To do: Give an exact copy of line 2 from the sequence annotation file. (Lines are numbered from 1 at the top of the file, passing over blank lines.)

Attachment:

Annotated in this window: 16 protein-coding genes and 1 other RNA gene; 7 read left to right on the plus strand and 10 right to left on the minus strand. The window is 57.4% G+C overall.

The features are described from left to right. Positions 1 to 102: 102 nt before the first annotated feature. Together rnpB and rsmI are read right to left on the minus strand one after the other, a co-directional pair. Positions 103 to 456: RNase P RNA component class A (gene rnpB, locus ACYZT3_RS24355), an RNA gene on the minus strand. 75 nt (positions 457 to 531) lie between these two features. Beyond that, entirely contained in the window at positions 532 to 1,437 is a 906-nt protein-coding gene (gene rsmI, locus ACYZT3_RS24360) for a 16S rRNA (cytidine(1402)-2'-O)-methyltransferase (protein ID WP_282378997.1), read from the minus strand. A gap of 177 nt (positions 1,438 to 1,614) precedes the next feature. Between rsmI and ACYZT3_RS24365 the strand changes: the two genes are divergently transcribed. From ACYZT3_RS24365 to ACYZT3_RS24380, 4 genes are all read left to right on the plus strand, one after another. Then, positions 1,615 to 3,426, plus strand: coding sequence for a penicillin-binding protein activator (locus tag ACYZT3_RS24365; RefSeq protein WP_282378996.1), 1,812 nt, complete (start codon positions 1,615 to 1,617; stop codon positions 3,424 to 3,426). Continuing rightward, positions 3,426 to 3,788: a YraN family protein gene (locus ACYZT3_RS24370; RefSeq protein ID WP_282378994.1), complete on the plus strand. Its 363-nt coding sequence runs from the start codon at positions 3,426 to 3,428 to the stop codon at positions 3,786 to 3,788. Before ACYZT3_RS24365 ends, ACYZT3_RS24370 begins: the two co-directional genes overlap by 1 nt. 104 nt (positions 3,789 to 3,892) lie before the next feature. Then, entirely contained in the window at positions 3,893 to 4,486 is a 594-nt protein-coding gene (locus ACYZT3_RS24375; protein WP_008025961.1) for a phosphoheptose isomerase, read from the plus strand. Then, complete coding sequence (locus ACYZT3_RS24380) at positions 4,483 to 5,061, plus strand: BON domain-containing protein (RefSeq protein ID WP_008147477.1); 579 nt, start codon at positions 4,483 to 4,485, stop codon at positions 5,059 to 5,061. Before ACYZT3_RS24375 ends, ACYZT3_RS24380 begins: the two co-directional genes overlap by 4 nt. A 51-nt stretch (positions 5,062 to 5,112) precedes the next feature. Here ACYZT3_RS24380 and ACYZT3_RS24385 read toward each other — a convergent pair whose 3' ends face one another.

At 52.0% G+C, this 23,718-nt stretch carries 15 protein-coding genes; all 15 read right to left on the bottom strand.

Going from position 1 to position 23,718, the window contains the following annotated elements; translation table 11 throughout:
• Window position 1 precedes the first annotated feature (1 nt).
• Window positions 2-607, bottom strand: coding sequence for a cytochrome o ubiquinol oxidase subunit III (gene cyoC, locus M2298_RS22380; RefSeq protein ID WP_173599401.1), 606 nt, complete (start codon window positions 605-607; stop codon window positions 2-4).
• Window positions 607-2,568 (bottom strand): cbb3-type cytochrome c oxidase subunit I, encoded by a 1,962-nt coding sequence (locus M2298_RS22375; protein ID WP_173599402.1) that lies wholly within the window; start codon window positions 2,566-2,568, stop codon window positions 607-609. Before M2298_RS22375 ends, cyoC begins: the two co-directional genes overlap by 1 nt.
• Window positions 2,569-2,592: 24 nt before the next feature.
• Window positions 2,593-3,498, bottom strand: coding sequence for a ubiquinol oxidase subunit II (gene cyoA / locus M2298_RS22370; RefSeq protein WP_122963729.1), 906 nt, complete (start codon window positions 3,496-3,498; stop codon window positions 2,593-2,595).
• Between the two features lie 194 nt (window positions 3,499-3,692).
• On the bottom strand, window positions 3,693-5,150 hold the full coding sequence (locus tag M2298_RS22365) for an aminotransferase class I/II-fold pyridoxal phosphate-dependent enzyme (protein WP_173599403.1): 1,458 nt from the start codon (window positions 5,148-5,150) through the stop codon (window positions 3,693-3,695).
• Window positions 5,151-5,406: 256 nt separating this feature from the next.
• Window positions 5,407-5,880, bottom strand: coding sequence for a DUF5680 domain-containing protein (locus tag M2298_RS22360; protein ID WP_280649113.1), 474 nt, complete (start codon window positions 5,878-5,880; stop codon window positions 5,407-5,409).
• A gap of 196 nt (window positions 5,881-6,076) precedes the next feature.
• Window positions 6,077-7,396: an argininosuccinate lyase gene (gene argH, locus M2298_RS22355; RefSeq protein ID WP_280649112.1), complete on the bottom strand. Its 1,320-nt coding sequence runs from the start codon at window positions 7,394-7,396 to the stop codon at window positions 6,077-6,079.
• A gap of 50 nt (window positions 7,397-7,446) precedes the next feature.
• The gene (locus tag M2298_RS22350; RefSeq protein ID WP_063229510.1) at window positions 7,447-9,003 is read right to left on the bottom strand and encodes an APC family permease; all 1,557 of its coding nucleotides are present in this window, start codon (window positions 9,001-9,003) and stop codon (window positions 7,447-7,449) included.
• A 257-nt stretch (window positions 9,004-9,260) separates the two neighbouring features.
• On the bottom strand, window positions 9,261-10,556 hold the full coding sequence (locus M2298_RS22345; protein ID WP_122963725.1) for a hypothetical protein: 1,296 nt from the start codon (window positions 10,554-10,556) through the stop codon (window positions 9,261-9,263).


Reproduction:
The features are described from left to right. Positions 1 to 102: 102 nt before the first annotated feature. Together rnpB and rsmI are read right to left on the minus strand one after the other, a co-directional pair. Positions 103 to 456: RNase P RNA component class A (gene rnpB, locus ACYZT3_RS24355), an RNA gene on the minus strand. 75 nt (positions 457 to 531) lie between these two features. Beyond that, entirely contained in the window at positions 532 to 1,437 is a 906-nt protein-coding gene (gene rsmI, locus ACYZT3_RS24360) for a 16S rRNA (cytidine(1402)-2'-O)-methyltransferase (protein ID WP_282378997.1), read from the minus strand. A gap of 177 nt (positions 1,438 to 1,614) precedes the next feature. Between rsmI and ACYZT3_RS24365 the strand changes: the two genes are divergently transcribed. From ACYZT3_RS24365 to ACYZT3_RS24380, 4 genes are all read left to right on the plus strand, one after another. Then, positions 1,615 to 3,426, plus strand: coding sequence for a penicillin-binding protein activator (locus tag ACYZT3_RS24365; RefSeq protein WP_282378996.1), 1,812 nt, complete (start codon positions 1,615 to 1,617; stop codon positions 3,424 to 3,426). Continuing rightward, positions 3,426 to 3,788: a YraN family protein gene (locus ACYZT3_RS24370; RefSeq protein ID WP_282378994.1), complete on the plus strand. Its 363-nt coding sequence runs from the start codon at positions 3,426 to 3,428 to the stop codon at positions 3,786 to 3,788. Before ACYZT3_RS24365 ends, ACYZT3_RS24370 begins: the two co-directional genes overlap by 1 nt. 104 nt (positions 3,789 to 3,892) lie before the next feature. Then, entirely contained in the window at positions 3,893 to 4,486 is a 594-nt protein-coding gene (locus ACYZT3_RS24375; protein WP_008025961.1) for a phosphoheptose isomerase, read from the plus strand. Then, complete coding sequence (locus ACYZT3_RS24380) at positions 4,483 to 5,061, plus strand: BON domain-containing protein (RefSeq protein ID WP_008147477.1); 579 nt, start codon at positions 4,483 to 4,485, stop codon at positions 5,059 to 5,061. Before ACYZT3_RS24375 ends, ACYZT3_RS24380 begins: the two co-directional genes overlap by 4 nt. A 51-nt stretch (positions 5,062 to 5,112) precedes the next feature. Here ACYZT3_RS24380 and ACYZT3_RS24385 read toward each other — a convergent pair whose 3' ends face one another.